Roles of Toll-like receptors in innate immune responses


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Innate immunity recognizes invading micro-organisms and triggers a host defence response. However, the molecular mechanism for innate immune recognition was unclear. Recently, a family of Toll-like receptors (TLRs) was identified, and crucial roles for these receptors in the recognition of microbial components have been elucidated. The TLR family consists of 10 members and will be expanding. Each TLR distinguishes between specific patterns of microbial components to provoke innate immune responses. The activation of innate immunity then leads to the development of antigen-specific adaptive immunity. Thus, TLRs control both innate and adaptive immune responses.


The host defence response to pathogens depends on the immune system. The immune system in mammals consists of innate and adaptive immunity. Adaptive immunity is a highly sophisticated system that is mediated by antigen-specific T and B cells, and is observed only in vertebrates. In contrast, innate immunity is conserved from invertebrates to vertebrates. Even invertebrates harbouring only innate immunity have an effective host defence system. The mechanism for recognition of non-self (antigen) by adaptive immunity has been investigated intensively and the major mechanisms have been clarified. However, the mechanism for innate immune recognition of non-self has long remained unclear.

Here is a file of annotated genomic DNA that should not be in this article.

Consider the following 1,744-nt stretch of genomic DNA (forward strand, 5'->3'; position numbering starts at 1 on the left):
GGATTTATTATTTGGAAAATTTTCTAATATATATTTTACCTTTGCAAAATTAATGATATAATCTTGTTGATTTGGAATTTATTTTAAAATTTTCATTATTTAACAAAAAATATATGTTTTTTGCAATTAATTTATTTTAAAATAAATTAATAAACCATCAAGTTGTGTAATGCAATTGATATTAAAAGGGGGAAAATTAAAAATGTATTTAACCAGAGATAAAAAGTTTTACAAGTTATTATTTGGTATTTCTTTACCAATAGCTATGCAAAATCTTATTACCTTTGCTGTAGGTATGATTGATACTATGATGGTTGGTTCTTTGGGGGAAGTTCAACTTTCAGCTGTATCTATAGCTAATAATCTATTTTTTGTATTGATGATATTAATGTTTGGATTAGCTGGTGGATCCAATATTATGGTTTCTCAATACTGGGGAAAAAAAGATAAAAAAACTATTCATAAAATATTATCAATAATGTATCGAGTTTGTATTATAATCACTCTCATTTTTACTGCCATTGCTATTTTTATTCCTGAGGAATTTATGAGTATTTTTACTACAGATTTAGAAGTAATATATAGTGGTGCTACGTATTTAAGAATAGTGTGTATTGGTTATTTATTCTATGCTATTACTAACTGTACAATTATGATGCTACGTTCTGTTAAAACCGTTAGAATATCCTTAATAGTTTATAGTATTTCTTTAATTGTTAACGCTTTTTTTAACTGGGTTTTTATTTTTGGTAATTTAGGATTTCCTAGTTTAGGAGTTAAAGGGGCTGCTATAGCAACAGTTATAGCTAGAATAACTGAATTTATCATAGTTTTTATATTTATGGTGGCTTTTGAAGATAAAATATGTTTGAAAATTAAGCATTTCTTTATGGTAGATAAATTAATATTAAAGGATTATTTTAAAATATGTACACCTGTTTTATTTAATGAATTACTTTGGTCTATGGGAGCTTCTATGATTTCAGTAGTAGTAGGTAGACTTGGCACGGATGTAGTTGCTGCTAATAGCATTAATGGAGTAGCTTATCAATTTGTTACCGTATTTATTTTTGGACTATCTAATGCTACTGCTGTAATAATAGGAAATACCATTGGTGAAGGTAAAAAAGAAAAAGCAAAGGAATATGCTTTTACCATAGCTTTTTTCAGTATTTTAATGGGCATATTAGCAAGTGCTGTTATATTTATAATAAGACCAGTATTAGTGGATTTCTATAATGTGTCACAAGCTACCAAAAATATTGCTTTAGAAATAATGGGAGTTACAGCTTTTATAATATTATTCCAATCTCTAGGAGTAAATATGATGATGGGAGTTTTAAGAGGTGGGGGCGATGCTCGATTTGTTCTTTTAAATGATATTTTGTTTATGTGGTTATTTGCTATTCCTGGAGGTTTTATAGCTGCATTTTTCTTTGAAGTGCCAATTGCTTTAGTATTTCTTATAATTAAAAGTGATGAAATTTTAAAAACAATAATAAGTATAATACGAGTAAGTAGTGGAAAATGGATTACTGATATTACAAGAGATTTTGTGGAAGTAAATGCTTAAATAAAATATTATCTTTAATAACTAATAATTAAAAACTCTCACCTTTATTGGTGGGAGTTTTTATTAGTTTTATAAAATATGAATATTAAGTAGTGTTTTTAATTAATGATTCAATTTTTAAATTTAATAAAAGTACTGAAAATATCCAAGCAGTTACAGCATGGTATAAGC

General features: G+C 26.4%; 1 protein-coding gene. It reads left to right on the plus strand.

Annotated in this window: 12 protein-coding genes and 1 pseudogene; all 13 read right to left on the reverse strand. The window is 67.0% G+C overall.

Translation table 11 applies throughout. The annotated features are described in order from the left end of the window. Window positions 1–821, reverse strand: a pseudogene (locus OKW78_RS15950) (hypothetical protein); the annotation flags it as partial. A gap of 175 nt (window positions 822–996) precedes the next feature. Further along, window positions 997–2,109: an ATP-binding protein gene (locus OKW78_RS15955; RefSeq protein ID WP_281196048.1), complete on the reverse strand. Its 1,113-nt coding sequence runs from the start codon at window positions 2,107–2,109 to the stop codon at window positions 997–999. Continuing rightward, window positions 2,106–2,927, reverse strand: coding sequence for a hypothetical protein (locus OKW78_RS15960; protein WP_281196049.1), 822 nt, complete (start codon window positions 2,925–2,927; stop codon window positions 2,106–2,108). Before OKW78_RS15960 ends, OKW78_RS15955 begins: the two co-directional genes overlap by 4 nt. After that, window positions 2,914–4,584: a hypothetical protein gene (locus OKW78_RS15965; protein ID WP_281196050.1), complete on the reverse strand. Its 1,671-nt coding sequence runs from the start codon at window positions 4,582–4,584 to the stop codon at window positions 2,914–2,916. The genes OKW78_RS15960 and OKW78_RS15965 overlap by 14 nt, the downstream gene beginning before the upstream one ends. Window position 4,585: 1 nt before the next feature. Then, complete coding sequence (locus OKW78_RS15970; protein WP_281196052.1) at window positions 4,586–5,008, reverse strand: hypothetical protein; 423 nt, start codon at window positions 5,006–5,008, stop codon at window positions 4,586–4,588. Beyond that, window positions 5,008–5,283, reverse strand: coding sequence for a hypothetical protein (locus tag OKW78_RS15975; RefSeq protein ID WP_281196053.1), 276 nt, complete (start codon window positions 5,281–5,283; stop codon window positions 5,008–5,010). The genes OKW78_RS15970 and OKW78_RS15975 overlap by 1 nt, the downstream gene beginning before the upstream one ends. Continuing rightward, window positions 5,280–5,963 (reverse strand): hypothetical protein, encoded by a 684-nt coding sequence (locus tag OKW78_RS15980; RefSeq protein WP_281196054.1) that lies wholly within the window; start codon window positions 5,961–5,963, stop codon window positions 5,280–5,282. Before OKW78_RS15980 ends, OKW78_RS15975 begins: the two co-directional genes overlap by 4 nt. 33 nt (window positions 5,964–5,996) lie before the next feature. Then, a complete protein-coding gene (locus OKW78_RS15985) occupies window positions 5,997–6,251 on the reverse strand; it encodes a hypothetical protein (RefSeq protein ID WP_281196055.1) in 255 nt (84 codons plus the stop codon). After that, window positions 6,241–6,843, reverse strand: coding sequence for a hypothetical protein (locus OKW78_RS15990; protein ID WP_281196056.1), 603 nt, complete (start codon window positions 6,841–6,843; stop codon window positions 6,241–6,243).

Studies of the host defence system in fruit flies provided the first clue as to the mechanism of innate immune recognition. In Drosophila, a family of Toll receptors plays an important role in combating the invasion of pathogens (Hoffman et al. 1999). Subsequently, homologues of Drosophila Toll were identified in mammals, and are now termed Toll-like receptors (TLRs) (Medzhitov & Janeway 1997). TLRs compose a large family with at least 10 members. Evidence is now accumulating that TLRs play an important role in the recognition of components of pathogens and subsequent activation of innate immunity, which then leads to development of adaptive immune responses (Medzhitov & Janeway 2000; Aderem & Ulevitch 2000). In this review, we will focus on recent advances in the study of innate immune recognition involving Toll-like receptors.

Host defence response in Drosophila